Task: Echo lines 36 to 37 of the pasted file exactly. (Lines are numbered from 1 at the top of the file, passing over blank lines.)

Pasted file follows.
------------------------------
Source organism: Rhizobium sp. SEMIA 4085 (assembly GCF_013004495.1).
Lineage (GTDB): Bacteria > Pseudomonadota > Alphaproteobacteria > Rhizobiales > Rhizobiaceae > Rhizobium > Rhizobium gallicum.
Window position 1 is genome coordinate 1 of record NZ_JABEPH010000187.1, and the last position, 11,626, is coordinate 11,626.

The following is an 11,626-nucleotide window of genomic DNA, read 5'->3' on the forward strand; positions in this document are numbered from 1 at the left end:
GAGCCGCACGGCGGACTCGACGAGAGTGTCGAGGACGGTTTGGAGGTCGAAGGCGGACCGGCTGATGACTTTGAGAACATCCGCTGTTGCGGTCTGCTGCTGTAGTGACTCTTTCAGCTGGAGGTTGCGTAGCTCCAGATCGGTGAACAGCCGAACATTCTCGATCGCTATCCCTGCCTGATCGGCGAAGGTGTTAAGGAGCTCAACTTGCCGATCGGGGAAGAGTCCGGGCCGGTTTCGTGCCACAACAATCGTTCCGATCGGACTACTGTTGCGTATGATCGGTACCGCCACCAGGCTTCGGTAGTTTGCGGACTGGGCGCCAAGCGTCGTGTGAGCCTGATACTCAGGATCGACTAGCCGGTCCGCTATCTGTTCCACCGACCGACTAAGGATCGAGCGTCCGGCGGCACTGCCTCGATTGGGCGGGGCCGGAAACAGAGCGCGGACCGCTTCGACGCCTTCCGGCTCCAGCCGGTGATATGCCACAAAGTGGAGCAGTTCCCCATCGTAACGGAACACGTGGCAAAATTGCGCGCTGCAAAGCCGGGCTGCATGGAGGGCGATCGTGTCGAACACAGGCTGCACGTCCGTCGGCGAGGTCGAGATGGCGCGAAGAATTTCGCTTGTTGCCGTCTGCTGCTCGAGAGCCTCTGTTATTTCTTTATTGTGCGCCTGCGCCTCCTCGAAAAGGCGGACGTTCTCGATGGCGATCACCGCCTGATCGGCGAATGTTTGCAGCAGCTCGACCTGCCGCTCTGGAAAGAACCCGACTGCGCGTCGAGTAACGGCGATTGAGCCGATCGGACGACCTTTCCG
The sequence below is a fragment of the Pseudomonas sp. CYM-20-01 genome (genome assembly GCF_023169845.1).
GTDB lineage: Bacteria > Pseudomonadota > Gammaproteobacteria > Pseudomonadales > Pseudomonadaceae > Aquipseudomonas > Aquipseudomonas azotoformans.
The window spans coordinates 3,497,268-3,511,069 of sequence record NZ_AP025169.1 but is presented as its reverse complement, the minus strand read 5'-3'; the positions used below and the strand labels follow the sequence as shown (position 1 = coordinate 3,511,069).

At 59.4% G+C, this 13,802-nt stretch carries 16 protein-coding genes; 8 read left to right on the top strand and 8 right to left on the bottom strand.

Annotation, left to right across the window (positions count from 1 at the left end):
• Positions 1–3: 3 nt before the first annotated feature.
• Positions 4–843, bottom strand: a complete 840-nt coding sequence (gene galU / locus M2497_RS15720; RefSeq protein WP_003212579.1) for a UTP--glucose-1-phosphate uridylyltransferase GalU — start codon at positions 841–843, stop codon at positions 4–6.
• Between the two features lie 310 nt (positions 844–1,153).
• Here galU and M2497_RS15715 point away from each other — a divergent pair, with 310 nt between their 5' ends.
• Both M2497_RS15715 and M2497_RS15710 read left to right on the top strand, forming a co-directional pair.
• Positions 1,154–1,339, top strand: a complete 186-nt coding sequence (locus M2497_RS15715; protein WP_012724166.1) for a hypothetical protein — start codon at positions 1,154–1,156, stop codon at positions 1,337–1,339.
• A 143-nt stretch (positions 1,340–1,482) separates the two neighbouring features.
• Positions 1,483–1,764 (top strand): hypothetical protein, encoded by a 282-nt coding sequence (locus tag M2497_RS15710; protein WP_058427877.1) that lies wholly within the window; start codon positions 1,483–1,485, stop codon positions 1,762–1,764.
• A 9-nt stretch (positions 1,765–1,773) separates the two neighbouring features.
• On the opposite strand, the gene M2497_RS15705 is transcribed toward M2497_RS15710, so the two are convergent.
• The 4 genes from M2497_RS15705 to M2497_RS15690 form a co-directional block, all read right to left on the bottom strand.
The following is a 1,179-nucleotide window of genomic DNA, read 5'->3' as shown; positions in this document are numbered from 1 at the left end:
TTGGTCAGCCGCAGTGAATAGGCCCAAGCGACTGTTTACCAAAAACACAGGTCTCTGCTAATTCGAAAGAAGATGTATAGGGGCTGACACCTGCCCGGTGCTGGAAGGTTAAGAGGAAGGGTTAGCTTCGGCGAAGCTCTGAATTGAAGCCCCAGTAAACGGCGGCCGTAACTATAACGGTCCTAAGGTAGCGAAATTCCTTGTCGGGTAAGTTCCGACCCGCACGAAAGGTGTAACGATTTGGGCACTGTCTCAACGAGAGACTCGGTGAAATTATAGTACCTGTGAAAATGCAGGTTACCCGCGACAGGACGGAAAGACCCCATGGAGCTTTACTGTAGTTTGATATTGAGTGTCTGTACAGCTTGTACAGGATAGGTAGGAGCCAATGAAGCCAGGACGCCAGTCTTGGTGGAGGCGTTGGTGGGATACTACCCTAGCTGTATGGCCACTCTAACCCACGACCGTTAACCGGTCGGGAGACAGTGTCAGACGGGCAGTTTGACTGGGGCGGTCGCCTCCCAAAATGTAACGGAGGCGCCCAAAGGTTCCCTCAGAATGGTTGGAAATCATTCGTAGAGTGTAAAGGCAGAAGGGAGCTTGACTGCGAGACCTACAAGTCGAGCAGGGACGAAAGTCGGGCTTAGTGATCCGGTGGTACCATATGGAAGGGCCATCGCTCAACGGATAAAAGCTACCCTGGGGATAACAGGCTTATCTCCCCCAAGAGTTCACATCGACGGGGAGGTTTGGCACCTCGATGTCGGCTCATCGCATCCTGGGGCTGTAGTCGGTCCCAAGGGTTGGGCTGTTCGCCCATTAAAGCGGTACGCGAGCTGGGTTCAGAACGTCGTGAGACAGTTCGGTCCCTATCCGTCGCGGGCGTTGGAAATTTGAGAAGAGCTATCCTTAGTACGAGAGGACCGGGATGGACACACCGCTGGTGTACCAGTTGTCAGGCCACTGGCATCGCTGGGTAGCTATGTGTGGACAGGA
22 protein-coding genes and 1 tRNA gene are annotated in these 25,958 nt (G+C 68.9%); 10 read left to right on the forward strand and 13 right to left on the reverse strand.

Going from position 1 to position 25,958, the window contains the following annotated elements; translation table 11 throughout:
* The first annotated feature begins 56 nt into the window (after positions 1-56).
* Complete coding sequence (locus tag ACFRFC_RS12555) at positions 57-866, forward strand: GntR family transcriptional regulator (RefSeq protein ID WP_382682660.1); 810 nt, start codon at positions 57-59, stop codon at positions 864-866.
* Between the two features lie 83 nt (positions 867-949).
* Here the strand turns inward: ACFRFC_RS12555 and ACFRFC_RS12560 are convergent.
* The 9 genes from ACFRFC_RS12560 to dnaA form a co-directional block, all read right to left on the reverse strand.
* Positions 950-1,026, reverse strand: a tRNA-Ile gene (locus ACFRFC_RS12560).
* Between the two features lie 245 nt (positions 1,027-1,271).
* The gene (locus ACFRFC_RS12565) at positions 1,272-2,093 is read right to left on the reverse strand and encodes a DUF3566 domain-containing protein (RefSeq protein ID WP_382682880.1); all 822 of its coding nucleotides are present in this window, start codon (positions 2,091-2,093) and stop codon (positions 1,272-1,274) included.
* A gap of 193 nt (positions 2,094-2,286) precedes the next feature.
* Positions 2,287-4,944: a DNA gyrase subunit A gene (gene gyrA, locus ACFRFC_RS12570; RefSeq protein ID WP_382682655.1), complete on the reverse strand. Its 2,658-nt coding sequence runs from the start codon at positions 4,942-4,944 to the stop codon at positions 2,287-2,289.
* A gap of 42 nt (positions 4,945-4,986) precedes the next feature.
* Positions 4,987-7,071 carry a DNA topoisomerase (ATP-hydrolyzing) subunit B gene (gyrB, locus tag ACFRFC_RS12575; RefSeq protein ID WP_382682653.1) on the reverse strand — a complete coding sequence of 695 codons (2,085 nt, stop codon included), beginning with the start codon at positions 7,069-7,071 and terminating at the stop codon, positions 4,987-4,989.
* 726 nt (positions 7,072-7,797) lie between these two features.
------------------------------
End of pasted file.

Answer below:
* A gap of 42 nt (positions 4,945-4,986) precedes the next feature.
* Positions 4,987-7,071 carry a DNA topoisomerase (ATP-hydrolyzing) subunit B gene (gyrB, locus tag ACFRFC_RS12575; RefSeq protein ID WP_382682653.1) on the reverse strand — a complete coding sequence of 695 codons (2,085 nt, stop codon included), beginning with the start codon at positions 7,069-7,071 and terminating at the stop codon, positions 4,987-4,989.